• Reishi: An antiviral and immunomodulating mushroom, reishi lessens inflammation and normalizes the immune response.
  • Cordyceps: A Tibetan native, this fungal species of plant helps combat stress, fight fatigue, support the immune system, and protect mitochondria, the energy-making powerhouses of each cell.
  • Rehmannia: An herb used in Traditional Chinese Medicine (TCM), rehmannia modulates the functions of the immune system and reduces allergic reactions.

Some Additional Guidance for Coping

Healthy food at home. Happy family in the kitchen. Mother and children daughters are preparing the vegetables.

Beyond herbal therapy, other lifestyle changes can play a significant role in boosting immune function and aiding recovery. For instance, an anti-inflammatory diet that is free from gluten, dairy, sugar, or allergens can help some children improve as well. In general, avoid processed foods as much as possible, and try your best to add in fresh produce, healthy protein sources like chicken and eggs, and beneficial fats like olive and avocado oils to your child’s diet.

Also, since the emotional and social effects of Lyme disease on children can be significant, you might want to consider working with a psychiatrist or therapist to reduce stress and help your child process the challenges of dealing with a chronic illness. If your child is showing difficulty with physical or cognitive functioning, a physical or occupational therapist with an understanding of Lyme disease and other tick-borne infections can be an integral part of your medical team, too.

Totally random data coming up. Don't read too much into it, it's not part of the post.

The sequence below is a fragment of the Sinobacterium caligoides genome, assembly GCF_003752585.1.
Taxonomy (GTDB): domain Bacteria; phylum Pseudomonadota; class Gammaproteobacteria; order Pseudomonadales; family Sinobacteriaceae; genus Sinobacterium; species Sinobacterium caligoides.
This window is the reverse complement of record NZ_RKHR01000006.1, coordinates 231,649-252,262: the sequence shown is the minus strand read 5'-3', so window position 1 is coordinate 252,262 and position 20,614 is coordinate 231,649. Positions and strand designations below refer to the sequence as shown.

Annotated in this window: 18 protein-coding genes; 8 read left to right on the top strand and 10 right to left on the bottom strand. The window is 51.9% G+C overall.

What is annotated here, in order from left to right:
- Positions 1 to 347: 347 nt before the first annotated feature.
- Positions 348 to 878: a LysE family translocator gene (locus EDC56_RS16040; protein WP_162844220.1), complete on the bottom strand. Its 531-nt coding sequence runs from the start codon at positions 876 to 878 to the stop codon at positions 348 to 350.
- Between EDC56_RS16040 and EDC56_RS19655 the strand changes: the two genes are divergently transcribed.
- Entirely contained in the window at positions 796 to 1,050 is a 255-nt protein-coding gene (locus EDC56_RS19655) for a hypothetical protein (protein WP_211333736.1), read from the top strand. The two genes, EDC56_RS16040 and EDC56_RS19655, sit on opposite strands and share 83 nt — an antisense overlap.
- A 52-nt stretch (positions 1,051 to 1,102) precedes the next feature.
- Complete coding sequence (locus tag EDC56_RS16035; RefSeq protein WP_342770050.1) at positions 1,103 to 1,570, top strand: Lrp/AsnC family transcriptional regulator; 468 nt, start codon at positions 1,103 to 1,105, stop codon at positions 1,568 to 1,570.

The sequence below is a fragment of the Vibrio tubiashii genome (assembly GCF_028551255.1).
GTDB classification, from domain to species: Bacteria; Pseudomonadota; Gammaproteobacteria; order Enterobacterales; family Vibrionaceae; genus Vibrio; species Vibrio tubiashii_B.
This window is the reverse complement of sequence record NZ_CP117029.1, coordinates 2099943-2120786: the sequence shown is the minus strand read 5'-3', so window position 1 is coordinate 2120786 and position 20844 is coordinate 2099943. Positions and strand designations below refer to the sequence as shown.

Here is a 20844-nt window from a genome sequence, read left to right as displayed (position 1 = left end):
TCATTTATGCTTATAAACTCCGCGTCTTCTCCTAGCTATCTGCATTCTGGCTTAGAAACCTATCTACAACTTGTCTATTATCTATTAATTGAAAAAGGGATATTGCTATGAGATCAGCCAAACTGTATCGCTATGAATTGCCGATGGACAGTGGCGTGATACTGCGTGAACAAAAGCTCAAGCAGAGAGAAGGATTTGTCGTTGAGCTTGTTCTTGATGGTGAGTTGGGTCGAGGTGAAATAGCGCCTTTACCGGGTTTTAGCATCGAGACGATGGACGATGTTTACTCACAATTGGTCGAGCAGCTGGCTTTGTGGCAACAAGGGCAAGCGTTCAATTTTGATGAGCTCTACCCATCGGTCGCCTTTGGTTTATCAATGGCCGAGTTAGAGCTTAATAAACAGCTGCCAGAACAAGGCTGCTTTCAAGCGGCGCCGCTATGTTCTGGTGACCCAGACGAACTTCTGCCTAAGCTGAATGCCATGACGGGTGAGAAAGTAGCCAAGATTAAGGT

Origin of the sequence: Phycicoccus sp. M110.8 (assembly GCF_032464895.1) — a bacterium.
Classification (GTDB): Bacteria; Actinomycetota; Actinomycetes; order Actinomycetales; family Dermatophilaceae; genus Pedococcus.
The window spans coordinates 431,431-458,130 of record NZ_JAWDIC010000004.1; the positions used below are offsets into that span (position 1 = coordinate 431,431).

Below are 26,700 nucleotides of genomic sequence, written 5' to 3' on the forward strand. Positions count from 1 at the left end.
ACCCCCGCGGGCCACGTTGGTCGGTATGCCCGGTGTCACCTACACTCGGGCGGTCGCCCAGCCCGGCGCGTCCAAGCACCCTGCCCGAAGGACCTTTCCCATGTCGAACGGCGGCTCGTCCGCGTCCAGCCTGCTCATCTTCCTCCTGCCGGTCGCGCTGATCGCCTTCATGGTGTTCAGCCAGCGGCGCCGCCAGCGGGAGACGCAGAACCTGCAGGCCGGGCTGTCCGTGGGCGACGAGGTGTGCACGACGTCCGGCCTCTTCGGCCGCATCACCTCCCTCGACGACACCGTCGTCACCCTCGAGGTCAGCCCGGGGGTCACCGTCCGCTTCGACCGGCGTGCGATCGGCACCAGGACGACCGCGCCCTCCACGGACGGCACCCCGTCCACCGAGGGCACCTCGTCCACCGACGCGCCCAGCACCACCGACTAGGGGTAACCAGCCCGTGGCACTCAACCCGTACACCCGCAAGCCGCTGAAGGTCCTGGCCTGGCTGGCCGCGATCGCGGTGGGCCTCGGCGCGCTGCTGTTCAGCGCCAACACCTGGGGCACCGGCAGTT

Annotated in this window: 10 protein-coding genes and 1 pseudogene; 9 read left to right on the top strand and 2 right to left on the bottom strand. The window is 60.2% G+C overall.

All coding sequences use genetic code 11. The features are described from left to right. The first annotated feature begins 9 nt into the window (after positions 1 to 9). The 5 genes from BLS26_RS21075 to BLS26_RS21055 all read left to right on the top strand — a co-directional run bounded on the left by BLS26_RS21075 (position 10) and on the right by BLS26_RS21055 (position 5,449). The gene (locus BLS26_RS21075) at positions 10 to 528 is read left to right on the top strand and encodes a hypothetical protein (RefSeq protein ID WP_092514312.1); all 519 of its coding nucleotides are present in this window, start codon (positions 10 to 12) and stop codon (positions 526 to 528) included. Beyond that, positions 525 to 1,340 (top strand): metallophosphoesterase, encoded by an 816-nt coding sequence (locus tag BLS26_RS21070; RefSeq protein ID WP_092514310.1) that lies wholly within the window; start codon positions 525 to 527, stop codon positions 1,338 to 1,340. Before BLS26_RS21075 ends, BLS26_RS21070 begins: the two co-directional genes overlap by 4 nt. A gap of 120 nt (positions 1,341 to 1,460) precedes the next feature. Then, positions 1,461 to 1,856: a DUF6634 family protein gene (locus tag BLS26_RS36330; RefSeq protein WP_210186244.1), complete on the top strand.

If that sounds like a lot, honestly, it can be — including in the financial department. Even the best-laid treatment plans can place a substantial financial strain on families. Fortunately, some organizations exist that might be able to help you with treatment costs:

  • LivLyme Foundation: Founded by Olivia Goodreau at the age of 12, the organization supports children ages 0-21 and their families through an annual grant, which can be used to help cover the cost of doctor’s visits and medications.
  • Lymelight Foundation: This organization was created in 2011 and provides grants to eligible individuals up to 25 years of age, with a lifetime maximum of $10,000 per individual or $30,000 per family.
  • LymeAid 4 Kids: Created in 2004, LymeAid 4 Kids provides grants up to $1,000 to children under age 21, which can be used toward the cost of the diagnosis or treatment of Lyme disease.

While financial stuff can be stressful to Mom and Dad, there’s no doubt that navigating a Lyme disease diagnosis can be equally difficult and emotionally draining for your child, so helping them maintain a positive attitude is at the top of your to-do list, says Leland.

“My daughter went to a therapist for quite a while, and it was helpful,” says Leland. “Also, I think it really helps if there’s a scenario that the child is interested in. For my daughter, that was shooting and editing videos; for a young child, it could be Legos. But it’s something that takes them out of themselves and away from the pain. This is the only childhood that your child is going to get, and you want them to have good memories, too.”

She suggests these other ways to effectively cope and assist your child through recovery:

  • Find a Lyme-literate doctor.